Beyond such broad aims the float of GE HealthCare can also enable the company to make more significant strategic plays, including freeing capital for acquisitions. On this front GE has already made headway. One of the broader trends in medical imaging is a more integrated relationship between diagnostics and therapeutics, with the latter representing another sizable opportunity for the vendor. Last year GE announced it was buying BK Medical, an interventional ultrasound specialist, while earlier this month the vendor announced it is picking up IMACTIS, an image-guided therapy firm.

Both acquisitions will strengthen GE’s portfolio, broadening its capabilities and enabling the vendor to seal ever more holistic deals. However, while it does allow GE to offer its customers additional capability directly, it does not offer a transformative change.

This is typical of the type of acquisition that GE is likely to make in the immediate future. While the vendor has highlighted its plans to begin making acquisitions, these are likely to be additional ‘tuck in’ deals rather than the sort of deals that will reshape the business for the future.

This echoes one of the potential criticisms of GE Healthcare’s post-IPO plans, that the lack of grand acquisitions or announcements could be seen as a lack of vision or ambition. It is true, after all, that GE’s central competitors have particular areas in which, by reputation at least, they are leaders. Philips, for example, can use its strength in cardiology to open wider deals. Siemens Healthineers, by dint of its Varian acquisition, can boast the most complete oncology offering. GE lacks such a speciality, and, although there are areas in which it could hang its hat, it has not yet, at least, announced or intimated any such plans.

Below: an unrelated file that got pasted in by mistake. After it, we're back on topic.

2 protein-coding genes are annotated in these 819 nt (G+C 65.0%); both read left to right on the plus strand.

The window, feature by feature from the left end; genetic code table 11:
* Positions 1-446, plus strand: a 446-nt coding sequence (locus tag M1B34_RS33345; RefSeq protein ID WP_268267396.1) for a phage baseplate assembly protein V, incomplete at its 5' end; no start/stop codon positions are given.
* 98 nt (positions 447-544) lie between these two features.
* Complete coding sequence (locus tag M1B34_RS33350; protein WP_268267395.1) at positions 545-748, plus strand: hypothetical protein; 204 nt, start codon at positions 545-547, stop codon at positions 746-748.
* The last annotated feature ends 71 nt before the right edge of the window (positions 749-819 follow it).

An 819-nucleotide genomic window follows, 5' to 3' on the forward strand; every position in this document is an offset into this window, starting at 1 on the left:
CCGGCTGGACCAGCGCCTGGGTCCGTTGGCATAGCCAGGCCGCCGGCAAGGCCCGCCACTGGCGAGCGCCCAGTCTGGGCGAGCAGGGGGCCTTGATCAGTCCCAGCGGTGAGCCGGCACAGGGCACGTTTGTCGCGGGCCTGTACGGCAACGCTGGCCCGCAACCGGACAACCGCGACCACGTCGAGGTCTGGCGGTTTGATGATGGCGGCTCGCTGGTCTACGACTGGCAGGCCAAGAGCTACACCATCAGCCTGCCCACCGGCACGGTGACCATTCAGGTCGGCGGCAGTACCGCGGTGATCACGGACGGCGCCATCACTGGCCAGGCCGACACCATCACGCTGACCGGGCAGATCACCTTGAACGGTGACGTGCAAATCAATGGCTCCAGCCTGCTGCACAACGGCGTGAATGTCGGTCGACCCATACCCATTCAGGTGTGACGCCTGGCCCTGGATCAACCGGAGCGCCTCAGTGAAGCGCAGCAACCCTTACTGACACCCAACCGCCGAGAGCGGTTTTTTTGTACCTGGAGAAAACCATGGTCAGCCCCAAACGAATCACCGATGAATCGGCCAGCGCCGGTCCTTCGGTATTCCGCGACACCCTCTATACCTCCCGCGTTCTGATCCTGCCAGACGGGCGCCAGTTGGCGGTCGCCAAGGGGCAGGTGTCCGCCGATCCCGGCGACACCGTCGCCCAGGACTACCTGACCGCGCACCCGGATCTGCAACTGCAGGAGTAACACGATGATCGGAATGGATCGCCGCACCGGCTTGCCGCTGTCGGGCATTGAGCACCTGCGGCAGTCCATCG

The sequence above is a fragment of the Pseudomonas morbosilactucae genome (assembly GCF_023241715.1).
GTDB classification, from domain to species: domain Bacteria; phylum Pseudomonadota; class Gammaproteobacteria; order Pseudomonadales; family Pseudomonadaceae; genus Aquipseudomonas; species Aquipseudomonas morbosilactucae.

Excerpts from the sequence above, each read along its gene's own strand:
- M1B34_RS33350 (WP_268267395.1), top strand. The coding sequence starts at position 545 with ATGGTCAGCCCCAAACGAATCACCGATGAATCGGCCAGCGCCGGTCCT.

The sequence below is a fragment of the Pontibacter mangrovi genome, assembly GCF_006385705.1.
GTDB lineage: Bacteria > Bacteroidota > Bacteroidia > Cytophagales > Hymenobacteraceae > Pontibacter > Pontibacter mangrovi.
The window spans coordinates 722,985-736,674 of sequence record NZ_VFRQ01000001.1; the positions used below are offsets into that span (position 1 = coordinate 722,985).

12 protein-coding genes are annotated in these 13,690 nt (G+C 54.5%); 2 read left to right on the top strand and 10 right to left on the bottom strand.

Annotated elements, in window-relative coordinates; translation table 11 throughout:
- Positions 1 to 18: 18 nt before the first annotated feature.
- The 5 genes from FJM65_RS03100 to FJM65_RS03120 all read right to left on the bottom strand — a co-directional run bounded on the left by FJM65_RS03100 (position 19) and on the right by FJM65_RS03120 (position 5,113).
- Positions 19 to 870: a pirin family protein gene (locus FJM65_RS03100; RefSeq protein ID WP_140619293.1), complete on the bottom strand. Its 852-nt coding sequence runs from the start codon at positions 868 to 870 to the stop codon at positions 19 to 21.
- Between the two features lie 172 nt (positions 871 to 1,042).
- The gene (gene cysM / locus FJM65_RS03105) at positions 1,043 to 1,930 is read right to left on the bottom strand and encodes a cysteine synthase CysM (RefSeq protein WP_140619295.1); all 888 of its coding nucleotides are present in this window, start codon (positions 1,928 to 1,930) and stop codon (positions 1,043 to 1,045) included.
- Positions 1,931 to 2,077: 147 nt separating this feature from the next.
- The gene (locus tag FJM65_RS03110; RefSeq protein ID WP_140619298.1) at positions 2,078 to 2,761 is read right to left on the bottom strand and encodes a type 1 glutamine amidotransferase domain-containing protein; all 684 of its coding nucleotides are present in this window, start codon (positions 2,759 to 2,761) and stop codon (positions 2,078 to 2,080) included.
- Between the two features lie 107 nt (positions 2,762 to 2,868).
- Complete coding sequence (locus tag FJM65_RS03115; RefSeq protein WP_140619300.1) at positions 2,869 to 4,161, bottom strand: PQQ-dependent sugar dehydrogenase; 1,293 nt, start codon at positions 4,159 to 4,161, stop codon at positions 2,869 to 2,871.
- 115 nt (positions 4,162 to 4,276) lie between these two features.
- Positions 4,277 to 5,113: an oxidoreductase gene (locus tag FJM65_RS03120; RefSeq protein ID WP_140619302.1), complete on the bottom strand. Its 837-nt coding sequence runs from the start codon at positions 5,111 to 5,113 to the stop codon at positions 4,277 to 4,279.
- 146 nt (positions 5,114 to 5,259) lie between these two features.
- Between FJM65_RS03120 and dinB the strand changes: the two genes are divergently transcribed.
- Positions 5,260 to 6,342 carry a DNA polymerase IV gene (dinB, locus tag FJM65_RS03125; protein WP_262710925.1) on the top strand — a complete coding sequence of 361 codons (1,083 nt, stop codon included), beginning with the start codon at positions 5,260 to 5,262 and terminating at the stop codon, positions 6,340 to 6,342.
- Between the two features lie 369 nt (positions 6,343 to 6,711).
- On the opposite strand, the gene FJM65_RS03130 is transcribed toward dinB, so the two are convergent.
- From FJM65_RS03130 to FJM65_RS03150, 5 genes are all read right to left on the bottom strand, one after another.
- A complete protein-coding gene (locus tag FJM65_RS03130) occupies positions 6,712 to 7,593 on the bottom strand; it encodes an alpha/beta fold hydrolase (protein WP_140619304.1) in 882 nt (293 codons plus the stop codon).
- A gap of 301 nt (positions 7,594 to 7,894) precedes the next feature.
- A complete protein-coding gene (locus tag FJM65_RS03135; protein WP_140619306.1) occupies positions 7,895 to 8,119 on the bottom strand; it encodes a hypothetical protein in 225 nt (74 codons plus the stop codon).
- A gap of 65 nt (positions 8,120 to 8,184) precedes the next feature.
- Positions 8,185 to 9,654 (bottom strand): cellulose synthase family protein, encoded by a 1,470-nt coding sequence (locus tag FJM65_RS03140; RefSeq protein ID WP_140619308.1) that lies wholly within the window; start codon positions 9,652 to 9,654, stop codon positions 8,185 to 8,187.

Continuing Appeal

That, however, is OK. While the IPO presented an opportunity to share a vision, and capture more mindshare, there was no necessity. GE HealthCare, after all, leads the market in many of the segments in which it competes. It is and remains one of the global superpowers in medical imaging and the broader healthcare technology space. What’s more, despite GE now facing some headwinds stemming from its past focus of seeking growth in emerging markets, the vendor’s forecasts for the coming year are strong. Siemens Healthineers expects 2023 revenues to be essentially flat compared to FY2022, albeit including a significant hit from the expected decline in Covid antigen testing. Philips meanwhile struck a downbeat tone in its latest Q3 2022 results announcement, forecasting mid-single-digit decline in comparable sales in its Q4. GE though, seemed strong. In its preliminary Q4 results GE HealthCare noted revenue growth of 4%, and forecasted further revenue growth in 2023 of 5-7%, with margins of 15-15.5%, 50 basis points higher than the previous year.

Given such forecasts, GE doesn’t need to reinvent the wheel. Amidst wider inflationary pressures and logistic challenges, the vendor doesn’t need to make transformative changes. Instead, doubling down on its fundamentals and hitting its targets, particularly that of margin expansion, will be enough to keep investors happy. Going into its first year as an independent vendor, this is a sensible and practical strategy. Several carefully considered tuck-in acquisitions can add to these measured targets, allowing the vendor to capitalise on add-on sales without deviating from a well-defined path. While other plans, such as the considered development of certain prestigious halo products, for example can help the vendor capture headlines and maintain and elevate its status as one of medical imaging’s technical leaders.

Over time, assuming GE Healthcare does meet its targets, and none of these ancillary activities detract from its core focus, there may come a time when the company can look further ahead and strike out on a bold new journey to tackle grander, epochal health challenges head on. Until then, confident consistent capability, with just a dash of greater vision, will be enough to lay a solid foundation.